A snapshot of life in May 1996

Brewers’ scheme met with cheers

Brewing could return to Watford if plans to transform a pub in the town centre go ahead. Allied Domecq Leisure wants to merge Benskin House and the adjacent Pennant pub in Station Road, Watford, into an enlarged pub and micro-brewery. The news marks another chapter in the long history of brewing in the town, which began in 1750 with the foundation of the Dyson brewery. The original Benskin brewery, which closed down in the 1980s, was for many years a major employer in the town. All the site’s existing buildings, including its Grade II listed stable block, would be preserved in the plan. As such, the idea is likely to be welcomed by conservation groups anxious to preserve the town’s historical heritage.

[May 3, 1996]

Turning back the clock for Peace Hospice

Fundraisers are being asked this week to turn back the clock to restore one of Watford’s most famous landmarks to its former glory. In just a few weeks’ time, the renovation of the former Peace Memorial Hospital in Rickmansworth Road will be finished and hospice patients will be able to move in – but the building will not be complete until its clock is replaced. For years, people set their watches by the clock and glanced up at it as they drove through the town. But eight years ago, when the Peace was left to decay, the famous chronometer was taken in broad daylight. Now jewellers David and Dan Jackson of The Parade are to build a replica of the clock their ancestor made more than 70 years ago and close another chapter in the Peace’s long and turbulent history.

[May 3, 1996]

Police tackle soccer yobs

Police are trying to keep ahead of the game for Euro 96 with a campaign to keep Hertfordshire’s hooligans at bay. Hertfordshire Constabulary is now backing the Crimestoppers Euro 96 – a nationwide police operation to put a stop to criminals who could spoil the European Championships this summer. The scheme, which is operating in conjunction with the Football Association, encourages local supporters to come forward with information which could prevent crime during the international games.

[May 10, 1996]

Theatre’s 21st birthday

After a troubled adolescence, Watersmeet Theatre in Rickmansworth celebrated its coming-of-age with a variety of entertainment on Saturday. The Three Rivers District Council-run premises laid on a day of fun to mark its 21st birthday and to raise its profile in the community. Outside the theatre, a 48-key Meayers Organ evoked a jolly atmosphere for visitors while a fairground ride entertained the children. Inside, a variety show was put on by a host of performing groups. Another innovation that met with approval was two screenings of the hit film Babe with admission set at 1975 prices – just 40p for adults and 20p for children.

[May 10, 1996]

Krishna fight ends

The sun is shining brightly over Bhaktivedanta Manor. After 11 years of lobbying, campaigning, court appearances and a lengthy public inquiry, devotees at the biggest Hindu temple outside India have seen a cloud lifted from over their heads. The hotly-contested dispute between Hertsmere Borough Council and The International Society for Krishna Consciousness over the right to worship, hold festivals and build a new road leading to the manor in Letchmore Heath, attracted media attention from around the globe. It was the strangest of ironies that temple spokesman Bimal Krishna das should be at the offices of Hertsmere Borough Council as the news reached him on Friday. “It was a complete surprise to us,” said Bimal Krishna das. “Obviously our reaction was one of happiness and elation that after 11 years of hard and long struggle to get this place open for public worship, we had got what we wanted.”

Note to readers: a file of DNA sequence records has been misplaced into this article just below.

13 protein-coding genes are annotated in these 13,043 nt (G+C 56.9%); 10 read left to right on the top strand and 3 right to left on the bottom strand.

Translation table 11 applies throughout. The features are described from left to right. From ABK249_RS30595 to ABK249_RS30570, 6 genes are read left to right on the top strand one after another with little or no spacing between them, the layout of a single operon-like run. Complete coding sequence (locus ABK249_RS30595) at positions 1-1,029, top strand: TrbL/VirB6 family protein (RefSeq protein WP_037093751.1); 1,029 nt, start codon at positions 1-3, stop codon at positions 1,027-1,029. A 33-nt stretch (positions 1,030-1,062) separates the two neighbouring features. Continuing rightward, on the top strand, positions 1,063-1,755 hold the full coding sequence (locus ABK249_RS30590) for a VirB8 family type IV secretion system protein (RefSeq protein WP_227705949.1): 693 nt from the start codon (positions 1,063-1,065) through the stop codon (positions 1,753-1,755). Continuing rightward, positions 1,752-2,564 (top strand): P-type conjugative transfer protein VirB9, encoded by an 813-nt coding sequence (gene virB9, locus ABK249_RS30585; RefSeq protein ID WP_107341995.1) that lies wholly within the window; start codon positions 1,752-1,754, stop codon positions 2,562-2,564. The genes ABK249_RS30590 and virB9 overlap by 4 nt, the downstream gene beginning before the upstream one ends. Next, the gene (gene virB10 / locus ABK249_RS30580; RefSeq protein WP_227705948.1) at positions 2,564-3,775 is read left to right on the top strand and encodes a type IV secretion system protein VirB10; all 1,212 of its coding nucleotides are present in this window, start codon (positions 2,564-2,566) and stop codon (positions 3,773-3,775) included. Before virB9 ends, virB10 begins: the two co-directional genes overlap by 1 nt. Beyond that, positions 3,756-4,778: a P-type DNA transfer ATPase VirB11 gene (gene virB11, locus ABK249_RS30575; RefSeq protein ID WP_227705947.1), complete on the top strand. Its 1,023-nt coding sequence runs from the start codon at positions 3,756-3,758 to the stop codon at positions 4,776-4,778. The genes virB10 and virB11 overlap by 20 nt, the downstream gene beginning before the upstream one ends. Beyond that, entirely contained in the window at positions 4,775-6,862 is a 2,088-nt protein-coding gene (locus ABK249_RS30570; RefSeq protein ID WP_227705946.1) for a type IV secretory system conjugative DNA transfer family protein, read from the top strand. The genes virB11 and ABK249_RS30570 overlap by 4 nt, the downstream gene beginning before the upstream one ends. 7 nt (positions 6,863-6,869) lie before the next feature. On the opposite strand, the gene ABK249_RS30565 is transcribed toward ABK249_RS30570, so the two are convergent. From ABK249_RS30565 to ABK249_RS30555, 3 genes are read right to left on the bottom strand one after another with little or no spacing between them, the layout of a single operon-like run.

[May 17, 1996]

Sunday opening for store

A plan to start Sunday trading at Tesco in Rickmansworth has received fierce opposition from local residents. The store, in Harefield Road, has applied to Three Rivers Council for permission to open for eight Sundays a year, but residents fear this could signal the start of all-year opening. When the store was built five years ago, inspectors stipulated Sunday trading would not be allowed. Government policy has since changed and residents are concerned if permission is given the store will push to open every Sunday. Mrs Tricia Street, who lives opposite the supermarket, has organised a petition. She said: “Sunday is the only day of peace and quiet we get.”

[May 31, 1996]

What was happening in the world in May 1996?

• UNSCOM supervises the destruction of Al-Hakam, Iraq’s main production facility of biological warfare agents (May)

• The body of former CIA director William Colby is found washed up on a riverbank in Maryland, eight days after he disappeared (May 6)

• Ugandan president Yoweri Museveni wins a landslide victory in the country’s first direct presidential elections (May 9)

• A sudden storm engulfs Mount Everest with several climbing teams high on the mountain, leaving eight people dead (May 10)

• The Australian government produces a nationwide ban on the private possession of automatic and semiautomatic rifles, in response to the Port Arthur massacre (May 10)

• Russian President Boris Yeltsin meets with Chechnyan rebels and negotiates a ceasefire in the First Chechnya War (May 27)

• Albania’s general election is declared unfair by international monitors and the ruling Democratic Party is charged with rigging the elections. Several hundred protestors gather in Tirana to demonstrate against the election result (May 28)